Human Resource

Why Gen-Y is in Crisis

Generation Y or the Gen-Y refers to the generation of people born during the 1980s and early 1990s -> And that’s me included!

While many always perceive that Gen-Y kids are rebellious, Gen-Y employees are hard to manage; we as Gen-Y think that we are proud to be the trouble-causing Gen-Y!

And now, we are in deep trouble, no doubt.

Firstly, we are no where more experienced or superior than the baby boomers nor the Gen-X. Either they manage us or they fund us in our start-ups. We are still learning from and leaning on them.

Then, here comes the Gen-Z, those born during late 1990s and early 2010s. They are literally born with iPads and stuff – they are called the digital natives. Technology industry booms with them, including the spectacles industry I presume. They are growing up faster than we thought. The Gen-X feed them and educate them well, too well.

They are better looking (or is it the camera that is getting better?), they are smarter, they act faster, and they are more competitive than us, the Gen-Y. They are probably seen as the “strawberry generation 草莓族 ” but, prickly. They possess a new set of challenge for us. Don’t you ever wonder why the Gen-Z girls are getting taller and better in shape? All of their selfies are prettier and almost flawless? Most of them get a Gen-Y boyfriend?! Even their babies are born ahead of ours! I’m not complaining but hey, did anyone else notice that?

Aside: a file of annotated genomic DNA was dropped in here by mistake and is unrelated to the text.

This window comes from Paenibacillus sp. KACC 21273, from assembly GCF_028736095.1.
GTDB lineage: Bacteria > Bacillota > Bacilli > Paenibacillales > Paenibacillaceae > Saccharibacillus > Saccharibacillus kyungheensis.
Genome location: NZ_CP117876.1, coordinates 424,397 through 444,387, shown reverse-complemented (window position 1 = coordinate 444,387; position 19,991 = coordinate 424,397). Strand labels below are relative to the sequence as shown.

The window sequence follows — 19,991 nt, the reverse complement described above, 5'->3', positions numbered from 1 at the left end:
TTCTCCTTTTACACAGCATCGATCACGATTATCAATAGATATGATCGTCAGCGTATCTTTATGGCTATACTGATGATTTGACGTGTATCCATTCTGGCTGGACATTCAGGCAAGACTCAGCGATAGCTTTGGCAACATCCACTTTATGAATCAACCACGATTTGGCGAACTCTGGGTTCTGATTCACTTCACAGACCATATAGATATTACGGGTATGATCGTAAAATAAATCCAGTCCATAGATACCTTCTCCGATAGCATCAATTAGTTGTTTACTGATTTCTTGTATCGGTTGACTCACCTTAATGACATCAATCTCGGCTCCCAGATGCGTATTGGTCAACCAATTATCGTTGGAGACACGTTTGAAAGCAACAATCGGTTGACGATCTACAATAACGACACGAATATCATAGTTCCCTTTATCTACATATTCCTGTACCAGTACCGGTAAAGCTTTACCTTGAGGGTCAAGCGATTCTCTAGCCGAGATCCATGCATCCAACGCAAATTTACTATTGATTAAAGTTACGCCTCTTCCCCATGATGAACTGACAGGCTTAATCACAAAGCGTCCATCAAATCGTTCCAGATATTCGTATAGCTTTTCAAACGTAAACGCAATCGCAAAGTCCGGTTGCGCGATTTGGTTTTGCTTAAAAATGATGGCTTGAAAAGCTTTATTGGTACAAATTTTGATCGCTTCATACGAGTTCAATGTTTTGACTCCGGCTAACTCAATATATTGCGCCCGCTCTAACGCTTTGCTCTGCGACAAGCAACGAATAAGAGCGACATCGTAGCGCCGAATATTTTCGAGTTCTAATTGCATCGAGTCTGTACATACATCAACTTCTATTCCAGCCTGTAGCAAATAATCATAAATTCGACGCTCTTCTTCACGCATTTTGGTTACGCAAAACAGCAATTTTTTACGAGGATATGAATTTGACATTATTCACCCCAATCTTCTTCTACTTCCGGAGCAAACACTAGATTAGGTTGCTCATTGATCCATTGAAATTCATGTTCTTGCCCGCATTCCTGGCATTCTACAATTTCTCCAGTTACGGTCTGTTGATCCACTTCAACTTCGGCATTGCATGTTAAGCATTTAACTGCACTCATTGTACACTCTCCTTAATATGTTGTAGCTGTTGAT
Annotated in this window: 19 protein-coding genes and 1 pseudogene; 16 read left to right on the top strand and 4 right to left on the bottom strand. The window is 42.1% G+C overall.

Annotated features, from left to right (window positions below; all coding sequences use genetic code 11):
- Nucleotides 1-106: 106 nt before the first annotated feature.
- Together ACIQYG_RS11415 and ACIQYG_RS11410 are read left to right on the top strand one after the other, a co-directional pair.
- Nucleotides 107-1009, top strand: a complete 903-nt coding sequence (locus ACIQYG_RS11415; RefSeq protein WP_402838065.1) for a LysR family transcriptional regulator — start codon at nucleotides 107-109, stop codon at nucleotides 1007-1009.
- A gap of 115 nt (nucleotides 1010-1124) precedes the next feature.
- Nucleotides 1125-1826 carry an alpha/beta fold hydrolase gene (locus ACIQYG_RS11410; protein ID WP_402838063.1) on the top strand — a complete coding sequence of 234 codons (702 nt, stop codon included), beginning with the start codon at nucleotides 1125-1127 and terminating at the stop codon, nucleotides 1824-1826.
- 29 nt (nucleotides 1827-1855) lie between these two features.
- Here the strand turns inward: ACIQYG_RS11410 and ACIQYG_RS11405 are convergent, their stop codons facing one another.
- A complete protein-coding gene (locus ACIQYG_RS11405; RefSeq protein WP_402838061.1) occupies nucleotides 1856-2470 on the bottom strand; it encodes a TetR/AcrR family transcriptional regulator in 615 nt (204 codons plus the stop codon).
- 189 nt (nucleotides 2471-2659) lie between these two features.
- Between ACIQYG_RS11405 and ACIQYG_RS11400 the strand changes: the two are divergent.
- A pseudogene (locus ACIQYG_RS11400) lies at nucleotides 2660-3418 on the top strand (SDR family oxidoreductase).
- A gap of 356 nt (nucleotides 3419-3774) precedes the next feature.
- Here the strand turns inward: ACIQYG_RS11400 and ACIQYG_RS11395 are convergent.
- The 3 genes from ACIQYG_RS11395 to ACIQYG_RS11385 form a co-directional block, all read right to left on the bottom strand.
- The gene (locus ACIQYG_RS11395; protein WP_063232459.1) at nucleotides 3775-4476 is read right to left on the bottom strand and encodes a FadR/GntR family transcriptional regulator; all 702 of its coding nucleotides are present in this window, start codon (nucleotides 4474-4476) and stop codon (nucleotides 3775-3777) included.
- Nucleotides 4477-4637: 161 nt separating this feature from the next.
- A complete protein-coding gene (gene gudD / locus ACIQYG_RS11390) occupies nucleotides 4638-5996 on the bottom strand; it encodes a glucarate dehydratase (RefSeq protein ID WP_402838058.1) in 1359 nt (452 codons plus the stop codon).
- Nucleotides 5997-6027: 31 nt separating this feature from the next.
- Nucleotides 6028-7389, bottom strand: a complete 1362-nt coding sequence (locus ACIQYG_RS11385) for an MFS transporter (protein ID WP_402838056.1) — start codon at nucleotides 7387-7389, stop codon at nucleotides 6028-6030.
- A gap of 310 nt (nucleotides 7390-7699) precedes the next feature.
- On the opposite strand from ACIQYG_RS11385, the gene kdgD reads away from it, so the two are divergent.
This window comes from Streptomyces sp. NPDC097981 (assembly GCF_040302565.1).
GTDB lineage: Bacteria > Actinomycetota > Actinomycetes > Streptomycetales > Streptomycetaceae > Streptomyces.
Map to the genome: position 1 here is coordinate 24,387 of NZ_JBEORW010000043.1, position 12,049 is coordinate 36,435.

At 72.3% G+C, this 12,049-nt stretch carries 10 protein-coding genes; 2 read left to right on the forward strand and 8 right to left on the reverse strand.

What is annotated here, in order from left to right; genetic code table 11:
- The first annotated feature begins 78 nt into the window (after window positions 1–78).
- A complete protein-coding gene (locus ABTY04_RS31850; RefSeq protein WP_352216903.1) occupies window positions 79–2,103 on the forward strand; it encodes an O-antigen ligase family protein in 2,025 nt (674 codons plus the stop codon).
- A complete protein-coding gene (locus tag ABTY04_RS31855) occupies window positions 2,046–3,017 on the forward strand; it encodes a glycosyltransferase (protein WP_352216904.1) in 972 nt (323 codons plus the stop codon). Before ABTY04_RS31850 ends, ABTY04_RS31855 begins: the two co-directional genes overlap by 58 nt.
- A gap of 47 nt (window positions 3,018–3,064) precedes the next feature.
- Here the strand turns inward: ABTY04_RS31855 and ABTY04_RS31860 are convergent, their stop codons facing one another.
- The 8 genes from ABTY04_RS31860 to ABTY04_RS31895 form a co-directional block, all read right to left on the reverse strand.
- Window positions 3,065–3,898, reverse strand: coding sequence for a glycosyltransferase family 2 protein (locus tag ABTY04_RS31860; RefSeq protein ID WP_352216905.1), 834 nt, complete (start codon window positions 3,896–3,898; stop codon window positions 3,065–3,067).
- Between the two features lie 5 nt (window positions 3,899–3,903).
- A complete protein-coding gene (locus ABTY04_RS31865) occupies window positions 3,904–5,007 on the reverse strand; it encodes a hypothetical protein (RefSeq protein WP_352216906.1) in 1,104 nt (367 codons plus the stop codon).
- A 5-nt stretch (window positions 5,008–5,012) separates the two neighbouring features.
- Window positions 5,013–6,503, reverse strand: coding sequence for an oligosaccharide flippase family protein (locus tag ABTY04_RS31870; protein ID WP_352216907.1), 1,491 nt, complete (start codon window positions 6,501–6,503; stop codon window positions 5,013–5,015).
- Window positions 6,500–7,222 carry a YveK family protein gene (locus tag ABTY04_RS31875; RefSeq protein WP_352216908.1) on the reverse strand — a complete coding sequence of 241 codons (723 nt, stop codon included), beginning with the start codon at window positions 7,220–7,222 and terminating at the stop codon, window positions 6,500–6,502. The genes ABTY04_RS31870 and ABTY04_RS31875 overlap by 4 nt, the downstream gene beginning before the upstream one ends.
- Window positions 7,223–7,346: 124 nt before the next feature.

The point is, if the Gen-Y still live in their arrogance shade, thinking that this is their era, soon they are going to be thrown out by the Gen-Z. This is no longer an era about linear hierarchy or generation superiority.


Gosh, I’m going to sleep first and worry tomorrow. Gen-Y.


Strange Things about Gen Y

Besides having a peculiar way of thinking and seeing things, Gen Y is kind of sensitive too.

They like to be given responsibilities and they get motivated when you have high trust in them completing their tasks. But when you start to take away their “beloved” responsibilities from them, that’s when their pride get torn and they start to seek new challenges else where.

They will feel incompetent at first, then they will somehow be able to recover the motivation and start afresh, doing new things that they like.